A good case in point is City Web, Warner's ground-breaking plan to build cyber-communities around news and information from local TV stations. The idea was so good it was adopted by CBS, ABC and NBC, which all eventually came up with similar blueprints and were able to keep their affiliates from signing on with City Web.
City Web is the rare instance where Warner Bros. Online hasn't successfully launched a service. The company has built sites to interact with a number of its successful TV shows, such as "The Rosie O'Donnell Show" and "People's Court.
Mr. Moloshok said the company is also focused on another goal that most of his studio brethren overlook: carriage. "We're on America Online and Active Desktop [part of Microsoft Corp.'s Windows 98]," said Mr. Moloshok, adding, "those are the kinds of things that are going to reap us big rewards moving forward."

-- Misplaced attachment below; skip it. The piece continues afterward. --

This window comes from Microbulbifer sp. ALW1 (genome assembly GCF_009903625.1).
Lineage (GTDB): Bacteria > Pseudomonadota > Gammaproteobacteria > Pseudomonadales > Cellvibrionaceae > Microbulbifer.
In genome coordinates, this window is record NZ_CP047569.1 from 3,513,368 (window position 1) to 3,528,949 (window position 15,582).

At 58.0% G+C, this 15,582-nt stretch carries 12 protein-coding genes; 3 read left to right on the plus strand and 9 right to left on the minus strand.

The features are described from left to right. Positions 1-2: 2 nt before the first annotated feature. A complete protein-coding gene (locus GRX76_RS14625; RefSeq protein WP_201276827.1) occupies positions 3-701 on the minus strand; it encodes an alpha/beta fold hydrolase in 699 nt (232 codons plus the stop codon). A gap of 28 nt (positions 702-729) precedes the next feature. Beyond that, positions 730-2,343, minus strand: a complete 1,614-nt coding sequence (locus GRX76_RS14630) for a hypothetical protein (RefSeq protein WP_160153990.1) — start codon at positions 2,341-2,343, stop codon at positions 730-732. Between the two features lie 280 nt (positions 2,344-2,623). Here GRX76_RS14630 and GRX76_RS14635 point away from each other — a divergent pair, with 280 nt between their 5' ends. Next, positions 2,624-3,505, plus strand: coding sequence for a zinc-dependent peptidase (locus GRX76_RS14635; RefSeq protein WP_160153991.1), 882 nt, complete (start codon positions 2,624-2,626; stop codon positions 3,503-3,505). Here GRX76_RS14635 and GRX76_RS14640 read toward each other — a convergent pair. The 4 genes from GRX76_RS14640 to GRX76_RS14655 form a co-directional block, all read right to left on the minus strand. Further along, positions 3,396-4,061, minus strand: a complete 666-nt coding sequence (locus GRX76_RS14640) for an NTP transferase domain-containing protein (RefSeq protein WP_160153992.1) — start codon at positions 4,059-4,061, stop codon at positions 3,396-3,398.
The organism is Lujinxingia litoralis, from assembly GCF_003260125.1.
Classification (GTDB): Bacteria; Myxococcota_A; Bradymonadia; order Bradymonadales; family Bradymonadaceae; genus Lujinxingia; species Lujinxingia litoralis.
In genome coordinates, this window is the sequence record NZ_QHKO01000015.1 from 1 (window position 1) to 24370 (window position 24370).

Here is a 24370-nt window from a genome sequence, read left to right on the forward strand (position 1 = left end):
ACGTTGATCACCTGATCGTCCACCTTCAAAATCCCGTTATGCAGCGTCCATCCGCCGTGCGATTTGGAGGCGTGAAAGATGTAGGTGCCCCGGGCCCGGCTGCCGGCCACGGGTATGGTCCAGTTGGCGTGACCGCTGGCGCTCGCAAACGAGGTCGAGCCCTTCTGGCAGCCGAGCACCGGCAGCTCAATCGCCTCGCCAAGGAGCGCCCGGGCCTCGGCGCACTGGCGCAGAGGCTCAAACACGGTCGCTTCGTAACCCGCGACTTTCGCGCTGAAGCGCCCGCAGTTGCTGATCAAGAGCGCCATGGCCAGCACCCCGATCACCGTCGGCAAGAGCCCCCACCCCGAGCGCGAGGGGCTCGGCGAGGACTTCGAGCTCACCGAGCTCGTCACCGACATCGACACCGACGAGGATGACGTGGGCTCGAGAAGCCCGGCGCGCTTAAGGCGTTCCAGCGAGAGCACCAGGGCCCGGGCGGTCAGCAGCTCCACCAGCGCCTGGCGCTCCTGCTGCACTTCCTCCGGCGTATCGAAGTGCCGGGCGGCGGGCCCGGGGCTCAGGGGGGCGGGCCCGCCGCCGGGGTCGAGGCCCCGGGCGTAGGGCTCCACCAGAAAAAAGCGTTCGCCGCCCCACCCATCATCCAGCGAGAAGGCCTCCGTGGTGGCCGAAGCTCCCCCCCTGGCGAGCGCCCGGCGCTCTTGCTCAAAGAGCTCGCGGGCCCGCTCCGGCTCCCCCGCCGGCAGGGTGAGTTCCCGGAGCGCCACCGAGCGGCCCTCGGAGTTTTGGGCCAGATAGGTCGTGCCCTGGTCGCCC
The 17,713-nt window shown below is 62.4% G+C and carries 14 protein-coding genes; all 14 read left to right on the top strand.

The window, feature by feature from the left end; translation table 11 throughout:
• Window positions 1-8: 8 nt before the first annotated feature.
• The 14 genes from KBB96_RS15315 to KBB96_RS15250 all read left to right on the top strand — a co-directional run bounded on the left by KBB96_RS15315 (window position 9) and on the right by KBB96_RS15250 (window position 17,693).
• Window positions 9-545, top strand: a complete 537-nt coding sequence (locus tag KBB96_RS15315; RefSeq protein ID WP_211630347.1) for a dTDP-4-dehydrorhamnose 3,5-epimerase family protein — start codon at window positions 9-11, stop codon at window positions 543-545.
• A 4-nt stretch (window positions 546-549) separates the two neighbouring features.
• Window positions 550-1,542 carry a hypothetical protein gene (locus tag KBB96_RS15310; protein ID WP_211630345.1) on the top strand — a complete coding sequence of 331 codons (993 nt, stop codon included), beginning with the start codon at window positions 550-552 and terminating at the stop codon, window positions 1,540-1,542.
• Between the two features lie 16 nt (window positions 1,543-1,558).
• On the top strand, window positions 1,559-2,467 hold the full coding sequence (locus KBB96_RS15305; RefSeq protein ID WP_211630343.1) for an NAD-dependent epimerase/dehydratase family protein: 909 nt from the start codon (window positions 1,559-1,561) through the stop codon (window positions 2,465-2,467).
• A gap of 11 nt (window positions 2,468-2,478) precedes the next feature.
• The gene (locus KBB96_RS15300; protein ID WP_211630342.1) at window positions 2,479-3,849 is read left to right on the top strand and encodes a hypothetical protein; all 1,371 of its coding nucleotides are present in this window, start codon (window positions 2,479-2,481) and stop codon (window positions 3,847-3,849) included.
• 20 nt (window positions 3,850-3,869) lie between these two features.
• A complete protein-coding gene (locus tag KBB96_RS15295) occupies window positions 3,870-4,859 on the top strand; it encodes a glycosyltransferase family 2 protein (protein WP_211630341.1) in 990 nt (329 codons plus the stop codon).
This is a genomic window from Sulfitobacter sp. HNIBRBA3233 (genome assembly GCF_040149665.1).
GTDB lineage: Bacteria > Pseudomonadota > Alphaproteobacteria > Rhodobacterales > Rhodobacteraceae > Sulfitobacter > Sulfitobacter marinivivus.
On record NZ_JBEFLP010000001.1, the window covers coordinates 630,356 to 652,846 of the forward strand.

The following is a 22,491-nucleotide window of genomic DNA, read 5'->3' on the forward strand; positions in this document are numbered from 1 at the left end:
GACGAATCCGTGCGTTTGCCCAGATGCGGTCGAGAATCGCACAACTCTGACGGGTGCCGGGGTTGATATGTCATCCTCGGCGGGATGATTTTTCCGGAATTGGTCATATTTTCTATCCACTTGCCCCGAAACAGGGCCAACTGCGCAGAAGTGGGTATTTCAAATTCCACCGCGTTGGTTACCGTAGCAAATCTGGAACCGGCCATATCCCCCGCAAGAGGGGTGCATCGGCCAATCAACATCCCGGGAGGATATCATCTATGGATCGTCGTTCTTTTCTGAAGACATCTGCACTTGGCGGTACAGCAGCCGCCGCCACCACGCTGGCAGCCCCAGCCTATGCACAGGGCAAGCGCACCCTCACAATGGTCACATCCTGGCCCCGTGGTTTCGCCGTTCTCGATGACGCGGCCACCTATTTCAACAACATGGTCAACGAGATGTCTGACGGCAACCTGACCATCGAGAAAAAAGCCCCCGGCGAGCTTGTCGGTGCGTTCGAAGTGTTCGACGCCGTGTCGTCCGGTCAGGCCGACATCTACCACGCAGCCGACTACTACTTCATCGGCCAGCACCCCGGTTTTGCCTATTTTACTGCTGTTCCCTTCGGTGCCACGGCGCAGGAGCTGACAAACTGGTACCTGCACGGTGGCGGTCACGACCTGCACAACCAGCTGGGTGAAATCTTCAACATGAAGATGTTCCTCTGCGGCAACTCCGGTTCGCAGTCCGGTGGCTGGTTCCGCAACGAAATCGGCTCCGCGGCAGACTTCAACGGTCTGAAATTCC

Betcha didn't know: Mr. Moloshok was the original poster boy for Unicef. "In another publicity picture for them, I posed as a little hobo next to Eleanor Roosevelt, Jack Haley, who was the scarecrow in the `Wizard of Oz' and the original Captain Kangaroo," Mr. Moloshok said. By the way, if you come across that original Unicef poster, contact Warner Bros. Online -- Mr. Moloshok would love a copy.